A Week In Business
Top Producers Honored
OCEAN CITY - Prudential Carruthers has announced the top producers for the month of June.
Honors by individual offices were West Ocean City, The Moran Team and Wilson Team; Ocean City, Joy Snyder; Ocean Pines, Michael Rutledge; and Salisbury, Bill Babkowski.
Chef Inducted Into Honor Society
OCEAN CITY - The American Academy of Chefs (AAC), the honor society of the American Culinary Federation (ACF), inducted Gary Leach, certified executive chef, during a formal ceremony and dinner at the 2009 ACF National Convention held in Orlando.
Leach is executive chef for Centerplate at Roland E. Powell Convention Center in Ocean City. He is a 1986 graduate of Baltimore International Culinary College and worked in a variety of restaurants, private clubs and hotels in Philadelphia, Palm Beach, Fla., Baltimore and Pittsburgh before settling in Ocean City. Leach's current Centerplate role allows him to travel the U.S. to showcase Eastern Shore cuisine, which concurrently feeds his personal belief that 'education is essential to the productivity of any community.'
Leach is chairman of the board for Delmarva Chefs & Cooks Association and has served as two-time chapter president, as well as in other leadership roles. He was named his chapter's Chef of the Year in 2000, 2003 and 2008, and also received the chapter's Chef Professionalism award in 2005 and 2008. He was the 2008 Maryland Restaurant Association Chef of the Year, and has won numerous ACF competition medals.
PRMC Launches Green Drive
SALISBURY - Peninsula Regional Medical Center is 'going green' by putting into action environmentally friendly workplace initiatives in an effort to make a more positive impact on the environment. It has created a 'Green Team,' comprised of Peninsula Regional employees, to help identify and implement eco-friendly practices that can be used throughout the facility. Using more efficient ways to conserve energy and natural resources, reducing waste through innovative recycling measures and using smarter, greener purchasing methods, the Medical Center is committed to becoming a leader in good stewardship in the health care industry.
'It is staggering how much impact the health care industry is having on our environment and ultimately the health of our communities in terms of landfill usage and water and energy consumption,' said Cindy Lunsford, Executive Vice President of Peninsula Regional Medical Center. 'As a health care facility we are dedicated to improving the health of the communities we serve, but we often inadvertently contribute to health and environmental problems. The time has come for us to extend our concern for the environment and play our part in the green movement.'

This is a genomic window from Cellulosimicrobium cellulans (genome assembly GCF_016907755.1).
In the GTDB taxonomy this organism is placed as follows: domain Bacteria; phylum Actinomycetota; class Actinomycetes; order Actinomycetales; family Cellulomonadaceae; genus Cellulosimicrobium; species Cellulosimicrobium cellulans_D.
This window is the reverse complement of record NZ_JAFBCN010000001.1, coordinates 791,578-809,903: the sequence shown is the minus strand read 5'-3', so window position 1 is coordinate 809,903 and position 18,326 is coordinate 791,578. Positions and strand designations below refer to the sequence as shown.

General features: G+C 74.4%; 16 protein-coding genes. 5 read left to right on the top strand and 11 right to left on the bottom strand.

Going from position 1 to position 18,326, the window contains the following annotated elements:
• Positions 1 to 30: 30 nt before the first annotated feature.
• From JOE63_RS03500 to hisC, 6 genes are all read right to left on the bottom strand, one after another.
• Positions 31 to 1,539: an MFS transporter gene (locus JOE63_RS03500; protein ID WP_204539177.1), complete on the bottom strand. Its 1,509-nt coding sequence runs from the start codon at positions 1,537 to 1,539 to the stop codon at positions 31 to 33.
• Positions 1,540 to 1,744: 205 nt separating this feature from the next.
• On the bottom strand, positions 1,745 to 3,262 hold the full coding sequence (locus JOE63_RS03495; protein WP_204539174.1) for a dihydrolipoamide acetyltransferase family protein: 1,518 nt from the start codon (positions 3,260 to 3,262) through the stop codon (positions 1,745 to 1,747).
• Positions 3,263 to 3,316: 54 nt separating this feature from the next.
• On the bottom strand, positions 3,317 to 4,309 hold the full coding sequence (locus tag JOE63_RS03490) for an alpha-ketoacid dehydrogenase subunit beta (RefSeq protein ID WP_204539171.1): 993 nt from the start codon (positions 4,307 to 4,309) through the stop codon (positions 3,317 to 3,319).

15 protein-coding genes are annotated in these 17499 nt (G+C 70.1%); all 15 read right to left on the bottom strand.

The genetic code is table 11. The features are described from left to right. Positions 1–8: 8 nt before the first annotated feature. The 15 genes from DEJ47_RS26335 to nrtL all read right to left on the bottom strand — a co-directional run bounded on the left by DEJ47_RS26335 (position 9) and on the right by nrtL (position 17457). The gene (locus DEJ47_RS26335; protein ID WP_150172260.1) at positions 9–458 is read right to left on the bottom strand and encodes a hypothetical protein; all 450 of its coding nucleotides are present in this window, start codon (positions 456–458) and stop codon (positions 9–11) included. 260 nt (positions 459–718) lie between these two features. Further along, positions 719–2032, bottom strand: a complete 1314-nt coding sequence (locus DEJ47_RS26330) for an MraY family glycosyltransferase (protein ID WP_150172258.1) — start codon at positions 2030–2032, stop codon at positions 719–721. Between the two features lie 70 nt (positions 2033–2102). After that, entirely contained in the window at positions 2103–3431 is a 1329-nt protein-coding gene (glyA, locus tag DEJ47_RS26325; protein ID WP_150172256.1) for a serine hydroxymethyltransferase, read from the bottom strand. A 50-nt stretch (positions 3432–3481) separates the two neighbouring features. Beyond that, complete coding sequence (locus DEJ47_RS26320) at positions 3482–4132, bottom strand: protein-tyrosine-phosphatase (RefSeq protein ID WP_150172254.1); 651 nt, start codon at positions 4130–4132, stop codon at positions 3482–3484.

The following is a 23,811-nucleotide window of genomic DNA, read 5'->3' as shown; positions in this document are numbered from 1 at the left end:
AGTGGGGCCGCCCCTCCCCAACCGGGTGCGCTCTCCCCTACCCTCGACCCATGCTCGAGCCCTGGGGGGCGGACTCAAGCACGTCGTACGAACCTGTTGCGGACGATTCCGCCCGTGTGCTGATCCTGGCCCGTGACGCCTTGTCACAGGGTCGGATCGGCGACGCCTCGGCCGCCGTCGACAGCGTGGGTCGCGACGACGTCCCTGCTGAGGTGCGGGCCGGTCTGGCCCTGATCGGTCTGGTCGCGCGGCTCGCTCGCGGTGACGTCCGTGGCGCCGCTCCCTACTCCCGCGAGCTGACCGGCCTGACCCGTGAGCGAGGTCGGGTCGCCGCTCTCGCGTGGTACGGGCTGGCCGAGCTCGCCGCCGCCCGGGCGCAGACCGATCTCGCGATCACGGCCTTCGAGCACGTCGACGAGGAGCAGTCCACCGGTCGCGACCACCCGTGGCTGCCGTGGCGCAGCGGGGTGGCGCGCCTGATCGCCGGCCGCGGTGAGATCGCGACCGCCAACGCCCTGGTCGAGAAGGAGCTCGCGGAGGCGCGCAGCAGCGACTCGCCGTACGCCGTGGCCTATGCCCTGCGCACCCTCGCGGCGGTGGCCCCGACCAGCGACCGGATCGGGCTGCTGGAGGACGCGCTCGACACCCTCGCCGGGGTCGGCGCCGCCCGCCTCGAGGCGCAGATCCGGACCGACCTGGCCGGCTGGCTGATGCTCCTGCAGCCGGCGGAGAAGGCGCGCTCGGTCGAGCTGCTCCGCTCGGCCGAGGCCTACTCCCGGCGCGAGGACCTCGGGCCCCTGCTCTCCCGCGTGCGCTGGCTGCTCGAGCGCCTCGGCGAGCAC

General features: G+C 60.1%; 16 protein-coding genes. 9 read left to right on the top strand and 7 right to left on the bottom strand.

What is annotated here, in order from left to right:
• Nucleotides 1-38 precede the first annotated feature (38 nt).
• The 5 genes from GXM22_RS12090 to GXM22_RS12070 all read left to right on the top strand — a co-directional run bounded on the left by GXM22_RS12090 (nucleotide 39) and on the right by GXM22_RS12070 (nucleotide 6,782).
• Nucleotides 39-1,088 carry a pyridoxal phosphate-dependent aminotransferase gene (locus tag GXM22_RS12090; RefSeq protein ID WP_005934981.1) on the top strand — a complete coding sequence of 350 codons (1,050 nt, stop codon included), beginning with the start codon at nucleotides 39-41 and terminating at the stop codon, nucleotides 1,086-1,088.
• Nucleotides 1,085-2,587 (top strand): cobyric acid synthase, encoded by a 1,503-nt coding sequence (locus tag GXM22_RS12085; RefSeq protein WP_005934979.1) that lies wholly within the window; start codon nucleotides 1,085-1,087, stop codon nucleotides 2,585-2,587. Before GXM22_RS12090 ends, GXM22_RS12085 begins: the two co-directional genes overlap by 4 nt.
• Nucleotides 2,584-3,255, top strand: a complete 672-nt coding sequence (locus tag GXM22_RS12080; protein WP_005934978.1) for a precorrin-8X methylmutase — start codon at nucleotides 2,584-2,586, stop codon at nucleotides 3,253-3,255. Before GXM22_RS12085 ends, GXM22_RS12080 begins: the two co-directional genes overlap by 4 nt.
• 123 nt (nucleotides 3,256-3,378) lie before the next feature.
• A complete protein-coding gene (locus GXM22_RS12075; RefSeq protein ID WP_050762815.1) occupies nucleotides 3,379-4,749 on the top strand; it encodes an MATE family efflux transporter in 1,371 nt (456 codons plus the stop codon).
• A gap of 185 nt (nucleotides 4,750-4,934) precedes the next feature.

The Medical Center has already begun to take steps towards reducing the amount of waste that will end up in a landfill. It has joined forces with Value Carpet One in Salisbury, R.M. Brokerage in Alexandria, Va., a company that recycles carpet and construction materials, and C & A Floor Coverings in Dalton, Ga. to recycle all of the old carpet that is being replaced throughout the second floor of its Avery W. Hall Educational Center. This is 6,831 square feet of old carpet that, instead of being thrown into a landfill, will now be recycled and reused to make the backing for new carpet. This is the first of many green projects where the Medical Center will be recycling and reusing its materials.
Peninsula Regional has also been working to eliminate its electronic waste. It participates in an 'e-waste' recycling program, which allows virtually all electronics (computers, hard drives, electronic controls, etc.) to be completely recycled instead of going into the landfill. It also offers its employees a battery recycling service where any employee can drop off old dry-cell batteries, even those from home, into a special bin that gets collected routinely and recycled.
The new parking lot that is currently under construction on campus is also one of Peninsula Regional's green initiatives. Instead of regular concrete pavement, the parking lot will be constructed with Drain-Crete, a pervious concrete mix that allows rain to flow right through it and into the soil, replenishing groundwater and eliminating runoff into local watersheds.